Keep Your Baby Close:

    During the first few months of having a baby, it’s important to have the baby sleep in the same room as you in a crib or a bassinet so he or she is always within reach. This also makes waking up in the middle of the night that much easier.

    Stay Hydrated:

    It’s very important to drink plenty of water once you’ve had your baby so you can stay hydrated and make sure your body can produce enough milk.

    Getting Help:

    Over time, you and your baby will develop a special bond through breastfeeding, which will help make feeding easier for both of you. Just remember, you’re not in this alone. If you ever need help, your partner is always able to lend a hand. Here’s a few ways they can help:

    • Offer Support: When you’re breastfeeding, your partner can offer you support by adjusting your pillows, bringing you water, helping with chores, or even offering to burp the baby when its finished feeding.

    • Help With Diaper Changes: A new mother will be very busy with feedings, so by helping with diaper changes, a new mom can take some time for herself and take a break and relax.

    • Get Educated: The more your partner knows about breastfeeding; the more they can help and be of assistance. There are countless resources available online that have useful tips and answers to most common questions about breastfeeding.

    Additional Support:

    While breastfeeding is a natural process, learning how to properly breastfeed can often take more time and practice than you realized. A great way to have additional support is to join a breastfeeding support group that’s filled with other mamas going through exactly what you are going through. These groups can easily be found on Facebook or with a quick Google search.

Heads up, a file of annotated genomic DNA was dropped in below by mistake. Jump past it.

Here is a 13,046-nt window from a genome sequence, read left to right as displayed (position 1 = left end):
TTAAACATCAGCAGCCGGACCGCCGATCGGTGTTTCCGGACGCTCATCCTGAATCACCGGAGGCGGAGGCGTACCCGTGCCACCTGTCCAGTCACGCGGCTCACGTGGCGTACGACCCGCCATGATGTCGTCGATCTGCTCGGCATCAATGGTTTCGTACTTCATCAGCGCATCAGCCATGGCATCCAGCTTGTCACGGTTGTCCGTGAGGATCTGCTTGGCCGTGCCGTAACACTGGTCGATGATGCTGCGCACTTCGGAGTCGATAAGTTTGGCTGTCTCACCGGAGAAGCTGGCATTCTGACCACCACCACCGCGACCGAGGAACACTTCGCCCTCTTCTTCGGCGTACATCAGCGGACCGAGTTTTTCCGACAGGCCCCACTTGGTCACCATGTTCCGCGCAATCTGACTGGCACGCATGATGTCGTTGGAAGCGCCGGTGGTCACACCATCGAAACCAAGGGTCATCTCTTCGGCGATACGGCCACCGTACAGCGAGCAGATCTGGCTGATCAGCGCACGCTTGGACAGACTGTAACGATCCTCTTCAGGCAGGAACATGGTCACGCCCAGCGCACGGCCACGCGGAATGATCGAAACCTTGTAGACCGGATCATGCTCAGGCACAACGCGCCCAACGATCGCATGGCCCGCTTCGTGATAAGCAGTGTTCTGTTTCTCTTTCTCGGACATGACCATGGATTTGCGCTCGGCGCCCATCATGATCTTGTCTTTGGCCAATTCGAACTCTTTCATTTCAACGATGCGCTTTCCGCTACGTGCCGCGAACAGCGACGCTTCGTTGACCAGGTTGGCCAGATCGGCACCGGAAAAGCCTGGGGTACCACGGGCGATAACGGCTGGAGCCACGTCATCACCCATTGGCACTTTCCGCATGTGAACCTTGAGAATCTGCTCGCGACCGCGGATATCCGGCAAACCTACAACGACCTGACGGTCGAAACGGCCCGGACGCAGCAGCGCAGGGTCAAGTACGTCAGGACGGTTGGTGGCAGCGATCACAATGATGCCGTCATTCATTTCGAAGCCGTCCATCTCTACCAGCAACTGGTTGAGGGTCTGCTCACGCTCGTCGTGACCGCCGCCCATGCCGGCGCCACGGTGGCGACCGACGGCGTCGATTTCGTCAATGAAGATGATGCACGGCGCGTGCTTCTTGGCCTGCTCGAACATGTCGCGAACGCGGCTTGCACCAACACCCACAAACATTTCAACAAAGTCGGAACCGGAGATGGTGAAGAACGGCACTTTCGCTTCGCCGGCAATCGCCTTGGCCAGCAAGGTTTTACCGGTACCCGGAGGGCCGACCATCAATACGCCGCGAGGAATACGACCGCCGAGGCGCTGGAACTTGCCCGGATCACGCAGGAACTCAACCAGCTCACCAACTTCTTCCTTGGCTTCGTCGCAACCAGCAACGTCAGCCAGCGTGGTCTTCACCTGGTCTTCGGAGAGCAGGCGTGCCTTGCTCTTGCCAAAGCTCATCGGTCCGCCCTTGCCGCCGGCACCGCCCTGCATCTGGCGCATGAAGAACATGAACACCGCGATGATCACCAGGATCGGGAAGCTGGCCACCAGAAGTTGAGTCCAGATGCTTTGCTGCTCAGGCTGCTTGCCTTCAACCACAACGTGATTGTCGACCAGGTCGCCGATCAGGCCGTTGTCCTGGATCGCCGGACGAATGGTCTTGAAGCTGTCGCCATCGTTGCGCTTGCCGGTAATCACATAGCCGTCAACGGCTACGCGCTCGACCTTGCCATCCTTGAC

If you feel like you’re having a difficult time producing milk, talk to your pharmacist or doctor to find out more about Domperidone, which can help increase milk production. Domperidone works by increasing prolactin production by the pituitary glands, which is the hormone that stimulates the cells in the mother’s breasts to produce milk.

    When using Domperidone, it’s important that your doctor regularly checks your progress through regular visits. This will allow your doctor to see if the medicine is working properly and to decide if you should continue to take it. If your symptoms do not improve within a few days or if they become worse, check with your doctor. Finally, it’s important to note that Domperidone is not approved by the FDA, so you need to use this product at your own risk.

    Give it Time:

    If you’re finding that breastfeeding is harder than you expected, don’t let it get you down. Every mother is different and will face different challenges; some might find breastfeeding a piece of cake, while others struggle. Feeding a baby every few hours can be tiring, and it's okay to have a slow start. Remember that the more often you breastfeed, the more milk you will produce and like the saying goes, “Practice makes Perfect.”


    Ainsley Smith is a freelance lifestyle writer based in Toronto. She currently writes for Canadian Pharmacy World, Daily Hive, 29 Secrets, and